We’ve been here before. Just two years ago, in fact.
In 2016, we expressed collective excitement over Santa Rosa’s 2-0 start to the high school football season. We noted the last winning season was way back in 2007 as we cautiously admired the athleticism of that squad and wondered aloud what could be.
The Panthers made good on that excitement. They pushed their 2-0 record to 3-0.
And then the Panthers played Ukiah.
The Wildcats beat up on the Panthers 45-22 at home that year, sending Santa Rosa spiraling toward a 3-6 finish on the season.
“A lot of us were on that team,” senior running back Emilio Campos said. “We got a little too over-hyped. … It kind of bit us in the butt, I guess you could say.”
So with this group, all 28 of them on the roster, there is a definite vibe of patience. The word “humble” gets used a lot.
“We still do have a lot to prove,” Campos said.
Some might argue that, this early in the season, the Panthers already have proven a little something. They rushed for 378 yards in their 42-26 win against Petaluma last Friday and 330 yards in their season-opening 34-3 win against perennial Sonoma County League champ Analy.
The Analy game is interesting for any number of reasons, not the least of which is the fact that when the Sonoma County League broke apart and the new, two-division North Bay League structure was unveiled this fall, Analy was put in the stronger Oak Division in football. No one would argue that call.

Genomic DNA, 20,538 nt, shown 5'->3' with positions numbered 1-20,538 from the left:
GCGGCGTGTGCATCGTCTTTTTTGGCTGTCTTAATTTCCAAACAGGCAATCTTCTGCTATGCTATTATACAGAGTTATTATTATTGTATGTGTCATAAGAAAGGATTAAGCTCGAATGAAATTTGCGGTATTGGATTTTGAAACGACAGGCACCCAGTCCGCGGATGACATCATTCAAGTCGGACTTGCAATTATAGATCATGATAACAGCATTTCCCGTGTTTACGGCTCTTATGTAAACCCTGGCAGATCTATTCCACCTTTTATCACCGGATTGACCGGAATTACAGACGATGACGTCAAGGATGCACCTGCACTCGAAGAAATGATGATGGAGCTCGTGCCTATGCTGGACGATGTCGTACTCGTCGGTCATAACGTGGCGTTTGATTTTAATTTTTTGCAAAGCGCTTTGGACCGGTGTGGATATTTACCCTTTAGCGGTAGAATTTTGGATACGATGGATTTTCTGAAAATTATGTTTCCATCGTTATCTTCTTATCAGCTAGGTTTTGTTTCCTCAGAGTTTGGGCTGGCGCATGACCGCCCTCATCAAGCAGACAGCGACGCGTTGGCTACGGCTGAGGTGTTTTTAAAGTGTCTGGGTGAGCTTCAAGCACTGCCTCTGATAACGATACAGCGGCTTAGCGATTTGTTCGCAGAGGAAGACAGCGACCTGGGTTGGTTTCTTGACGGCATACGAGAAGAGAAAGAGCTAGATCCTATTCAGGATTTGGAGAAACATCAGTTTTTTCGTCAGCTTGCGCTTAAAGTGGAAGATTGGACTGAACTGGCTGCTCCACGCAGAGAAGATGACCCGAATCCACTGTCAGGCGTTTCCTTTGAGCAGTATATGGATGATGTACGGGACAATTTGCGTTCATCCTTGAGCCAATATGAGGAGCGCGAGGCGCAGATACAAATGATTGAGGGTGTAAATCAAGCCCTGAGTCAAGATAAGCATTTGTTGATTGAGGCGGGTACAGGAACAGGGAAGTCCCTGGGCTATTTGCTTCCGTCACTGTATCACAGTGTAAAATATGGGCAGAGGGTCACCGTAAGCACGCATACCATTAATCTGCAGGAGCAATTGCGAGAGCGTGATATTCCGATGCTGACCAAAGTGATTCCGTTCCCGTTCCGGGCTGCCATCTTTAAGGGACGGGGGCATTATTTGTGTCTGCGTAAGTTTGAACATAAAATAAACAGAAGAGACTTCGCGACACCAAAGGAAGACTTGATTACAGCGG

Except perhaps the Panthers, who were placed in the lesser Redwood Division. Seems reasonable. The Panthers have, after all, gone 35-70 since their last winning season in 2007.
But these first two wins have Santa Rosa fans thinking about division title.
Still, Panthers coach Russell Ponce is not posting any NBL division lists on the locker room wall or rallying his kids behind a “people underestimated us” routine.
The season is too long for that. And Ukiah, the team visiting the Panthers Friday, is too good.
“It’s a tough program,” Ponce said of the Wildcats. “They have a super-talented quarterback and a couple of really good, all-league receivers.”
“They have a special senior class,” he added.
The admiration-fest goes both ways, apparently. Ukiah coach Jonathon Dewey had praise for the Panthers and a healthy dose of respect for the running tandem of Campos and his backfield partner, senior Jayvee Long.
“They are really good at the run,” Dewey said. “Coach Ponce put in this offense, and it’s hard to stop.”
Two games in, Long is averaging a phenomenal 8.3 yards per carry while the lightning to his thunder, Campos, is averaging 6.1 yards.
“He’s a real tailback,” Ponce said of Long. “He’s low to the ground. He has thick legs. He’s the hardest worker in the off-season. He loves to practice. You can’t coach him hard enough. He’s a classic power runner.”
Campos, on the other hand, is the Panthers’ multi-tool.
“He’s always trying to make big plays,” Ponce said. “He’s really versatile … he plays all over the field.”
The only problem with the duo, from Ponce’s point of view, is the workload. The Panthers went to their running combo early and often in the first two games.